I was no Charles Atlas, but… (by Bob Ingraham)

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A Personal Experience written by Guest Writer for this site, Bob Ingraham.
This article was edited and updated on December 23, 2021.

When I joined the U.S. Navy in 1962, I was a healthy 19-year-old, standing 5 feet, 7.5 inches tall (1.7 metres) and weighing 127 pounds (57.6 kilograms). By any measure, I was a smallish man without the physique of a Charles Atlas. No muscle-bound beach bully would have been afraid to kick sand in my face.

Like most young men, I was concerned with my appearance. I’d even signed up for a weight-lifting class in my freshman college year, partly to meet the physical education requirements for my degree but also in the belief that girls might be more interested in me if they could actually see my biceps! But I didn’t look any different at the end of that class than I’d looked at the beginning, nor did I notice girls fighting for my attention.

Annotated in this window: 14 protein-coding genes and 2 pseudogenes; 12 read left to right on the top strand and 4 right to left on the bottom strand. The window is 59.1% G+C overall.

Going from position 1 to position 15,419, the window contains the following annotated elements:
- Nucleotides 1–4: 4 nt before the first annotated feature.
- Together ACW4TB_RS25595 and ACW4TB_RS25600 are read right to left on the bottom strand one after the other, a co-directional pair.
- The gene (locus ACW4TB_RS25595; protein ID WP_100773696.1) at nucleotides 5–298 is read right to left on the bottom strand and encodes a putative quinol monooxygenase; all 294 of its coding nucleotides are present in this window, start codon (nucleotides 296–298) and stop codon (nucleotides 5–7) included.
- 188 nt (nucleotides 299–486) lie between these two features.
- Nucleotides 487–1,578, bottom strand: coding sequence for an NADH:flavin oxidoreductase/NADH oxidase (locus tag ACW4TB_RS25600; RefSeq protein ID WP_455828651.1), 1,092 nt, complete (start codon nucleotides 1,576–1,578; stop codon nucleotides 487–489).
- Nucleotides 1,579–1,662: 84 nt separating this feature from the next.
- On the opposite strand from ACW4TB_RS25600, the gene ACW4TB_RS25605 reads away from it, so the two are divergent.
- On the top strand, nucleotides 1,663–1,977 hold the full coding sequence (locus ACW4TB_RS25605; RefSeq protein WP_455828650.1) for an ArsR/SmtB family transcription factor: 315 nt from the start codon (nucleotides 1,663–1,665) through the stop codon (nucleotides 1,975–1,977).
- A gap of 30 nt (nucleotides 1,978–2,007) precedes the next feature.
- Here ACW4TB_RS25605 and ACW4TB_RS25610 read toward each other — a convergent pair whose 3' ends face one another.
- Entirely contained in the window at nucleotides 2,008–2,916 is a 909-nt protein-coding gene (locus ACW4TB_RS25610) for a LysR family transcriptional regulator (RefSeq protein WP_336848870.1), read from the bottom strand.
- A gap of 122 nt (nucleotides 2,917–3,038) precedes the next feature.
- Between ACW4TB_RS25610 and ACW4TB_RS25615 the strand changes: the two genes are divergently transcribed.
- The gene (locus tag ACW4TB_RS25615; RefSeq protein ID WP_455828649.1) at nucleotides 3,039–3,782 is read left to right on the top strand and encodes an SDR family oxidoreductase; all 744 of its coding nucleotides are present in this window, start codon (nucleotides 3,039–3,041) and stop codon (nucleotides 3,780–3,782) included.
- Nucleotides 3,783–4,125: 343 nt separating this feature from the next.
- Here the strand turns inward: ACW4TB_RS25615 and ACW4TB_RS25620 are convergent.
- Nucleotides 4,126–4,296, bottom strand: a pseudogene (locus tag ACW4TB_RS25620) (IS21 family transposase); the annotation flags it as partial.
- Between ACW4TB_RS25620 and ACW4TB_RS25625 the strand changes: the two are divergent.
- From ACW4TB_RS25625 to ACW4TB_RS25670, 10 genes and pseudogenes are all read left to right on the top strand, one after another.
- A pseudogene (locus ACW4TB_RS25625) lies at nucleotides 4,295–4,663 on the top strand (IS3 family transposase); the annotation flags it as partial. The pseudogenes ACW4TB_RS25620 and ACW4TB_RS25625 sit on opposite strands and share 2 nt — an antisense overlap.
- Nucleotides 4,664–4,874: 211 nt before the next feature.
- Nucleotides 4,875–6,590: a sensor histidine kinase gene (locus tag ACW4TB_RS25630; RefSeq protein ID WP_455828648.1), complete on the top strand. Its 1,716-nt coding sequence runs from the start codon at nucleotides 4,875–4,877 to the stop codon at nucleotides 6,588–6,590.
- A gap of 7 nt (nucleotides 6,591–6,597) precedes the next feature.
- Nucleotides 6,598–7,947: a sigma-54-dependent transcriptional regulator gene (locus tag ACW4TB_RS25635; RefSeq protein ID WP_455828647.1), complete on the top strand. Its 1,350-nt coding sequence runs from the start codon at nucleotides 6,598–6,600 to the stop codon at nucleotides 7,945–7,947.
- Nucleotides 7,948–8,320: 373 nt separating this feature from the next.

When I joined the Navy several months later, the last thing on my mind was gaining weight or strength. I just badly needed a change. I was chafing under the constraints that came from being dependent on my parents, I was bored with my college classes, and my love life was going nowhere, at least not where I wanted it to go! Navy life, as advertised, seemed to offer a lot, as long as I was able to give up most of the pleasing attributes of civilian life: